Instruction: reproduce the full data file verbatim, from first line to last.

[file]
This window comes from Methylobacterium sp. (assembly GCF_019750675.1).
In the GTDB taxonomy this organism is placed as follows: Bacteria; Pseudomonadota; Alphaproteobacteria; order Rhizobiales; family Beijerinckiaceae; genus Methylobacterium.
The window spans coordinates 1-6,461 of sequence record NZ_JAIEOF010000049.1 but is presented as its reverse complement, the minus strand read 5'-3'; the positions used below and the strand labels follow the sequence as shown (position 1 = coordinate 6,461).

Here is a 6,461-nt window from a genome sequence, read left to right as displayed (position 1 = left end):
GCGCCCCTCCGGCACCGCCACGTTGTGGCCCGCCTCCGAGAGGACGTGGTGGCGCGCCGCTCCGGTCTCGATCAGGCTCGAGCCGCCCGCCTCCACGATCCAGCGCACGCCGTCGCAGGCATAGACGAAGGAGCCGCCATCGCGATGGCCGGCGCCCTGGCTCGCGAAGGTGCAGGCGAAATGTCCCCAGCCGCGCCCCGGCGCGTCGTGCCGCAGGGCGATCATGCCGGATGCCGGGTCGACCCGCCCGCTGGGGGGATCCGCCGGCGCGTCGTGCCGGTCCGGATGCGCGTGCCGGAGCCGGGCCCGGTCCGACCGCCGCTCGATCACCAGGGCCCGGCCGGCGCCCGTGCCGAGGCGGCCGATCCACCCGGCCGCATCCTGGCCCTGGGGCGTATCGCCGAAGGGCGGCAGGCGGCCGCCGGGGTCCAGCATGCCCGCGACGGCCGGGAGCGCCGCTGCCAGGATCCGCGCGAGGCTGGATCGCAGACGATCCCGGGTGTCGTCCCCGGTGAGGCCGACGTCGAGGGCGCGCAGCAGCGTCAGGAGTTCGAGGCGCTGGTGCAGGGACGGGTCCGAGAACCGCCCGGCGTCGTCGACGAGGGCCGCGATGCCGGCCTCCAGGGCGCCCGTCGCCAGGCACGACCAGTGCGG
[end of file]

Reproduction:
This window comes from Methylobacterium sp. (assembly GCF_019750675.1).
In the GTDB taxonomy this organism is placed as follows: Bacteria; Pseudomonadota; Alphaproteobacteria; order Rhizobiales; family Beijerinckiaceae; genus Methylobacterium.
The window spans coordinates 1-6,461 of sequence record NZ_JAIEOF010000049.1 but is presented as its reverse complement, the minus strand read 5'-3'; the positions used below and the strand labels follow the sequence as shown (position 1 = coordinate 6,461).

Here is a 6,461-nt window from a genome sequence, read left to right as displayed (position 1 = left end):
GCGCCCCTCCGGCACCGCCACGTTGTGGCCCGCCTCCGAGAGGACGTGGTGGCGCGCCGCTCCGGTCTCGATCAGGCTCGAGCCGCCCGCCTCCACGATCCAGCGCACGCCGTCGCAGGCATAGACGAAGGAGCCGCCATCGCGATGGCCGGCGCCCTGGCTCGCGAAGGTGCAGGCGAAATGTCCCCAGCCGCGCCCCGGCGCGTCGTGCCGCAGGGCGATCATGCCGGATGCCGGGTCGACCCGCCCGCTGGGGGGATCCGCCGGCGCGTCGTGCCGGTCCGGATGCGCGTGCCGGAGCCGGGCCCGGTCCGACCGCCGCTCGATCACCAGGGCCCGGCCGGCGCCCGTGCCGAGGCGGCCGATCCACCCGGCCGCATCCTGGCCCTGGGGCGTATCGCCGAAGGGCGGCAGGCGGCCGCCGGGGTCCAGCATGCCCGCGACGGCCGGGAGCGCCGCTGCCAGGATCCGCGCGAGGCTGGATCGCAGACGATCCCGGGTGTCGTCCCCGGTGAGGCCGACGTCGAGGGCGCGCAGCAGCGTCAGGAGTTCGAGGCGCTGGTGCAGGGACGGGTCCGAGAACCGCCCGGCGTCGTCGACGAGGGCCGCGATGCCGGCCTCCAGGGCGCCCGTCGCCAGGCACGACCAGTGCGG